It's difficult to walk around Dubai without being in constant awe of one's surroundings. The modern city is nothing short of incredible. Built from the ground up within the last 40 years, a main argument it is using to win a World Expo bid in 2020, Dubai seems to boast the biggest and best in the world whether it's fountains, skyscrapers or gold-plated flag poles.
And when it comes to all things grand, the Dubai International Film Festival is no exception. Last year's festival was taken over by Hollywood with the premiere of Mission: Impossible 4, a film complete with Tom Cruise scaling Dubai's Burj Khalifa, the world's tallest building. This year's expertly-run festival gave the indies room to breathe, focusing on the massive treasure trove of new talent from the Middle East, Africa, and beyond.
Of course it wouldn't be Dubai without some outrageous parties. Oxfam and Dubai Cares brought the stars out to the Armani Hotel at Burj Khalifa to fundraise for clean water in schools in Tanzania. Rooney Mara and Kristin Davis helped out with an all-night auction. Egyptian actor Amr Waked, who was also awarded Muhr Arab Feature Best Actor for his starring role in the festival's Winter of Discontent, about the recent Egyptian revolution, made a personal appeal to the donors that gathered. Colin Firth and Freida Pinto surprised the crowd by auctioning the clothes off their backs, helping to raise over half a million dollars in total.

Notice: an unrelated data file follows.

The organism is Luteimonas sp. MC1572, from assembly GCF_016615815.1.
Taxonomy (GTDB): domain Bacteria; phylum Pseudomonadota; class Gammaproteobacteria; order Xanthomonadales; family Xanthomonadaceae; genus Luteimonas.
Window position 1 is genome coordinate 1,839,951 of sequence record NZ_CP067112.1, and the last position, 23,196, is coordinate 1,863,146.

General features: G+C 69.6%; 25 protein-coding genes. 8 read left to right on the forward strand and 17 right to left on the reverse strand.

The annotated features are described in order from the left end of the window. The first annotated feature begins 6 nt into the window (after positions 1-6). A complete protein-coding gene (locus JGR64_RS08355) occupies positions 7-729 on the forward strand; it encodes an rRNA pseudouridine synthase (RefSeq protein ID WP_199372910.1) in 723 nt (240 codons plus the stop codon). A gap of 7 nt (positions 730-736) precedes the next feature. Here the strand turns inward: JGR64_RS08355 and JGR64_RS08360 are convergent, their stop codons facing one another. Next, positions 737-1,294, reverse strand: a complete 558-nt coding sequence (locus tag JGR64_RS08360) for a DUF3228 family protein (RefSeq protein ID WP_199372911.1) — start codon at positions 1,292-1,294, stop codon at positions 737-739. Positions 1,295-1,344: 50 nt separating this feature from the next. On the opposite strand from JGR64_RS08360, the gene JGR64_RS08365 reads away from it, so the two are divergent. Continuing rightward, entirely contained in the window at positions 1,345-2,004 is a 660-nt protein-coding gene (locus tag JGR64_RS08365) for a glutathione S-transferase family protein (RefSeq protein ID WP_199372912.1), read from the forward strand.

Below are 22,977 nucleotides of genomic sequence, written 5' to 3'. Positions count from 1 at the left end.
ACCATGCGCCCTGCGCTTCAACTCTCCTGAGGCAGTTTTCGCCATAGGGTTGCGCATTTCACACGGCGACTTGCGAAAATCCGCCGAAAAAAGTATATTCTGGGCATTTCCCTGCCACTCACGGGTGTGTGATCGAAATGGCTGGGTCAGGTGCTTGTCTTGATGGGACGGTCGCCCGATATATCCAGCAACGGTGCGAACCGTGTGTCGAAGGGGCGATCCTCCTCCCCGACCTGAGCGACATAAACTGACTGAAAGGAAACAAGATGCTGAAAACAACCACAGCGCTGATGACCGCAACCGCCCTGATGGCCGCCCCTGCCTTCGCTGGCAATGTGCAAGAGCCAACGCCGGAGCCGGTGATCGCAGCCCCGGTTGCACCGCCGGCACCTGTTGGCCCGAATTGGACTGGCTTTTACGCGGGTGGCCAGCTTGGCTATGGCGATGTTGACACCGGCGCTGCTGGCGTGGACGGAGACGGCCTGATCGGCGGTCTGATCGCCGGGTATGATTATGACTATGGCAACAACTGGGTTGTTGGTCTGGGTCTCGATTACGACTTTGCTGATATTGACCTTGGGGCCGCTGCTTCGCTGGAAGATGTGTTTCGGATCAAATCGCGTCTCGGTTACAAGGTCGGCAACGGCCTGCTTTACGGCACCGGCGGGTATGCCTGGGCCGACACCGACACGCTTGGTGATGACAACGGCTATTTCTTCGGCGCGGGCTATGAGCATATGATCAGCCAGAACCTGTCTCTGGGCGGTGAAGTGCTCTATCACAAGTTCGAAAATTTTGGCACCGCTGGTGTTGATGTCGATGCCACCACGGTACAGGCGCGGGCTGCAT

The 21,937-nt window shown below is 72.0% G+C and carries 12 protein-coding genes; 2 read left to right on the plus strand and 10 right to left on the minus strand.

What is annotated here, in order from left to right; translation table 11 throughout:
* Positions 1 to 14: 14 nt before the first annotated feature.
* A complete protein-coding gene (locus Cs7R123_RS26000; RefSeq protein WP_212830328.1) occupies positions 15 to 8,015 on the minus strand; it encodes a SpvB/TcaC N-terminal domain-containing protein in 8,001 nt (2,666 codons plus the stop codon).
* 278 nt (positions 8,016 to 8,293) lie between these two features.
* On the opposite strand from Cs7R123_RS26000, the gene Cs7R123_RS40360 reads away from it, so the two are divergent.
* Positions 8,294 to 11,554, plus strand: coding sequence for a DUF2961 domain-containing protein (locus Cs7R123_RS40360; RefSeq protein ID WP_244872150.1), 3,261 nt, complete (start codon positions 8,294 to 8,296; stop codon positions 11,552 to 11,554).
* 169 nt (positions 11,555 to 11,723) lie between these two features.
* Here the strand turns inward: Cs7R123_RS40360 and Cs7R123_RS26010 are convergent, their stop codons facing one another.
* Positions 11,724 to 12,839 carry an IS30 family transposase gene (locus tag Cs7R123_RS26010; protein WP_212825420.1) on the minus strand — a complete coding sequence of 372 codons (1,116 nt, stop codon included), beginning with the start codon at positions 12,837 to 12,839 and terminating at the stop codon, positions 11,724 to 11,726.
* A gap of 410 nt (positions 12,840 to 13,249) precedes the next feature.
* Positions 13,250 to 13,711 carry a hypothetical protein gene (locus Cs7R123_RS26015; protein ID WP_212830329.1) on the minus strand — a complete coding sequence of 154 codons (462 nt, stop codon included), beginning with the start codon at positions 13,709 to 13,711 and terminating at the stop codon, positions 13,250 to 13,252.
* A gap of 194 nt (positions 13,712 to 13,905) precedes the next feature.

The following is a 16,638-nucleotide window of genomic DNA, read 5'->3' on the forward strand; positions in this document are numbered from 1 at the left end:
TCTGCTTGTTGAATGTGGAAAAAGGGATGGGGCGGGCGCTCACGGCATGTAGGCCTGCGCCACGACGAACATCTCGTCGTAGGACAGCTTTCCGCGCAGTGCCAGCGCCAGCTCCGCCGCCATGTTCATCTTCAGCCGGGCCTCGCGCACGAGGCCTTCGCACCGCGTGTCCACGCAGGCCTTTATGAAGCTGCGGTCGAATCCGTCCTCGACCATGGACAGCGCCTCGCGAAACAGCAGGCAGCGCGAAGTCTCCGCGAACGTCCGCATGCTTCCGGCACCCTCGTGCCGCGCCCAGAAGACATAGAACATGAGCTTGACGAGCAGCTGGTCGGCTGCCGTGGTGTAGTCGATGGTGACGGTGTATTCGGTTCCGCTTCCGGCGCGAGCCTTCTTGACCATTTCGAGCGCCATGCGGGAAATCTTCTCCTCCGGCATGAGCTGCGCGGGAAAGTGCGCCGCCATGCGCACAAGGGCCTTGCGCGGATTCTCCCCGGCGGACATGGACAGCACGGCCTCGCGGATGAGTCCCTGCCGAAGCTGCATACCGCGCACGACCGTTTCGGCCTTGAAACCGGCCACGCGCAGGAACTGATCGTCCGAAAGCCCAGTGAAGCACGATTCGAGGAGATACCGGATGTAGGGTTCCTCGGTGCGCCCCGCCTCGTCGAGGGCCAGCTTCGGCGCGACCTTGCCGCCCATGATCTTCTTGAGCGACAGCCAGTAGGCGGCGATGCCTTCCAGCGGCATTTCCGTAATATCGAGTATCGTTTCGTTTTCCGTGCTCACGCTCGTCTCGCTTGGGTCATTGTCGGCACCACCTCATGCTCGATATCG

Freida Pinto with the man who just bid $18K on her dress for Oxfam.
There was no shortage of big-name pictures. The festival opened with Ang Lee's latest, his 3D blockbuster Life of Pi. The film's stars Suraj Sharma, Adil Hussain and Shivanthi Sainath walked the sparkling red carpet at the impressive Madinat Jumeirah Complex, where the majority of the festival took place. Other top billings included Michael Haneke's intimate story of love in old age, Amour; Anvil helmer Sacha Gervasi's Hitchcock; and a closing night gala with Wayne Blair's Aboriginal musical comedy The Sapphires.
Film attendance is up in Dubai.
With the concurrent Dubai Film Market, the city is taking the lead in developing the film industry in the Gulf Region and bringing new Arab voices to the screen. The Dubai Filmmart offered buyers films at their fingertips with a digital screening system via Cinetech. And for the first time, sales agents with films playing were allowed to showcase up to three other films they represented, suggesting a bid to compete with other global film markets.
The Dubai Film Connection brought a feature film and co-production market to the festival, connecting Arab filmmakers with global industry professionals with the goal of increasing production in the region. 2013 marks the 10th anniversary of the Dubai International Film Festival, and it's sure to be a year filled with some giant surprises at the road where Arab cinema and Hollywood meet.
Read the full story at Filmmaker Magazine.
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